Microgrid Applications

Microgrids can benefit a variety of end users. Here are a few of the most common applications for microgrids: 

Community and residential microgrids
Community and residential microgrids provide a way for neighborhoods, cities, towns and tribal areas to meet their energy needs locally. Some make a community’s electricity more reliable and sustainable while others serve critical infrastructure such as fire, police and water treatment facilities. 
Grocery store microgrids
Grocery stores are “critical facilities” that must be kept up and running during a disaster. In addition, there is a strong economic motivation for stores to avoid power outages. Even relatively short power outages can be costly to grocers. The value of perishable foods runs anywhere from $400,000 to $900,000 at a single store.
Mark Winfrey/Shutterstock.comHealth care microgrids
Health care facilities, such as hospitals, long-term care facilities and surgical clinics, are another form of critical infrastructure that must have reliable power. Health care microgrids can replace or reduce reliance on diesel backup generators, which shrinks the facilities’ carbon emissions. 
Military microgrids
The military has demonstrated sophisticated and innovative microgrids that serve as a learning ground for microgrids developed for the civilian sector. A microgrid can meet all of the military facility’s power needs while islanded. Microgrids come into play in the battlefield, too, in the form of mobile units that can be quickly installed. 
The military is also installing microgrids to improve cybersecurity through energy independence — as are utilities. In addition to advanced controls, microgrids include wind, solar, natural gas and energy storage. The distributed architecture of a microgrid makes it more resistant to cyberattack. Should one generator be attacked, the microgrid has other power sources to rely on.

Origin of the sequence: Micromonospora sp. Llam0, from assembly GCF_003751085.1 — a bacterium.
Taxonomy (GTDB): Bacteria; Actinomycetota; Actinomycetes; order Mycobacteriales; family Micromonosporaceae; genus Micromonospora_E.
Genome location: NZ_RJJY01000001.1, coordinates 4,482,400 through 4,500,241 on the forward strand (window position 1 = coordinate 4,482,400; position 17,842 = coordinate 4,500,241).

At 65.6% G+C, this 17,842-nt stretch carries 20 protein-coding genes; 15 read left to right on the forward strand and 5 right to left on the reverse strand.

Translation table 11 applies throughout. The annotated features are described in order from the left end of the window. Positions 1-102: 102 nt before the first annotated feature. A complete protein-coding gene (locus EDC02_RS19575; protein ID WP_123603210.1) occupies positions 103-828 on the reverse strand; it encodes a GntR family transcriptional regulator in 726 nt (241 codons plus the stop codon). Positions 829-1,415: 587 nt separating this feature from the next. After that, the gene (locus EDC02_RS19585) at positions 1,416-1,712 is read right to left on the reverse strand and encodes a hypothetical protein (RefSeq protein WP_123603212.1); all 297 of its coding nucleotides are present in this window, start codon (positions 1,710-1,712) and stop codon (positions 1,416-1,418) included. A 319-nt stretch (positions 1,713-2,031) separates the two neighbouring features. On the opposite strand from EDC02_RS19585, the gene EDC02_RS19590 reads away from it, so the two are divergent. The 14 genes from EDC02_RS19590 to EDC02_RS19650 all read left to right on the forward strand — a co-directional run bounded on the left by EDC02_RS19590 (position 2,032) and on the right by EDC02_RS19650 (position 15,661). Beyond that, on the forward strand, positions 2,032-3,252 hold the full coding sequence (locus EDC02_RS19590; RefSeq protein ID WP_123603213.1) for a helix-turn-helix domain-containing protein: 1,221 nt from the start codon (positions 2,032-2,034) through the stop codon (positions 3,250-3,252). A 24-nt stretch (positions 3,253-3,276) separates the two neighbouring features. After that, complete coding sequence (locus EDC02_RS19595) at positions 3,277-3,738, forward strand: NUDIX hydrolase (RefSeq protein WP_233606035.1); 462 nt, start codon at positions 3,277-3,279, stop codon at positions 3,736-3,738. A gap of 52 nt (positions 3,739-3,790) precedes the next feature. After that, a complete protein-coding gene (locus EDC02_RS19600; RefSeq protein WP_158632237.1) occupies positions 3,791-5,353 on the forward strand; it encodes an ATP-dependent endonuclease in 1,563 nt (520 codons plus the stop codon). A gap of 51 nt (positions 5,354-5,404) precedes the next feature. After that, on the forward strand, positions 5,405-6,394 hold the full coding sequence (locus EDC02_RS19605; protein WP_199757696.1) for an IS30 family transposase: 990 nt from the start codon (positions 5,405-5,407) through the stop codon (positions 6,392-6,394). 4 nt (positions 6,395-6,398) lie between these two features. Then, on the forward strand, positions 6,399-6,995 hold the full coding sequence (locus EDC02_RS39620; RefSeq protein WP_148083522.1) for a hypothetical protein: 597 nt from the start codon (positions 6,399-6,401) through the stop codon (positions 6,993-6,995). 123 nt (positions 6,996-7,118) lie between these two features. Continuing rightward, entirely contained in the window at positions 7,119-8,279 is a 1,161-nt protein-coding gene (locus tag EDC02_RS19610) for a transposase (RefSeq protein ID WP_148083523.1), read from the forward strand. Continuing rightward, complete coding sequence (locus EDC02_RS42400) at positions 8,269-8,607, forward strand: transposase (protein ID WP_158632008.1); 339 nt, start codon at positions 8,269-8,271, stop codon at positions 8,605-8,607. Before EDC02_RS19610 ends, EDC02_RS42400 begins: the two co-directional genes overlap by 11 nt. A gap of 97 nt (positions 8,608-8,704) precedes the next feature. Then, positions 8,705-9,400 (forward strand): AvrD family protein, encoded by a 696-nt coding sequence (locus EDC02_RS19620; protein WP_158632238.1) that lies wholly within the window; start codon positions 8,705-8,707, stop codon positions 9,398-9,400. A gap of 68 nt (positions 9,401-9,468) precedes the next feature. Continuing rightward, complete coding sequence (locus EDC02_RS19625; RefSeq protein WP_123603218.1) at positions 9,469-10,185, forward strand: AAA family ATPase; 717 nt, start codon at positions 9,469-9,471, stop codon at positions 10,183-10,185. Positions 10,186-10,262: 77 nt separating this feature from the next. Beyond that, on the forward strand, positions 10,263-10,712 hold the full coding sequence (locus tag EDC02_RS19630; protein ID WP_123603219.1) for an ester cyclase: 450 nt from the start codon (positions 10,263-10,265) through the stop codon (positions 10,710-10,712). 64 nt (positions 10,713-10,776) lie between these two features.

Ports and airports
Microgrids are increasingly being built by ports and airports to ensure safe passage of people and goods. A microgrid can serve as either the primary power source for an entire airport or provide backup power to ensure terminals, the airfield and fuel stations remain online during an outage. 

By David Prahl/Shutterstock.comSchool and campus microgrids
Campus microgrids help schools and universities meet their sustainability goals when used with renewable energy sources. They also reduce energy costs. Local schools often serve their communities as gathering points during times of crisis, and microgrids can provide the reliable power they need to fill that role. 

Utility microgrids
Microgrids not only help the grid manage renewables, but utilities are also increasingly incorporating them as their primary energy sources, coupling them with energy storage and backup generators.

Other microgrid applications include:

  • Agricultural operations.
  • Data centers and others focused on power quality.
  • Telecommunications services.
  • Retail and wholesale businesses.
  • Oil and gas refineries.
  • EV charging stations.
  • Remote islands or outposts.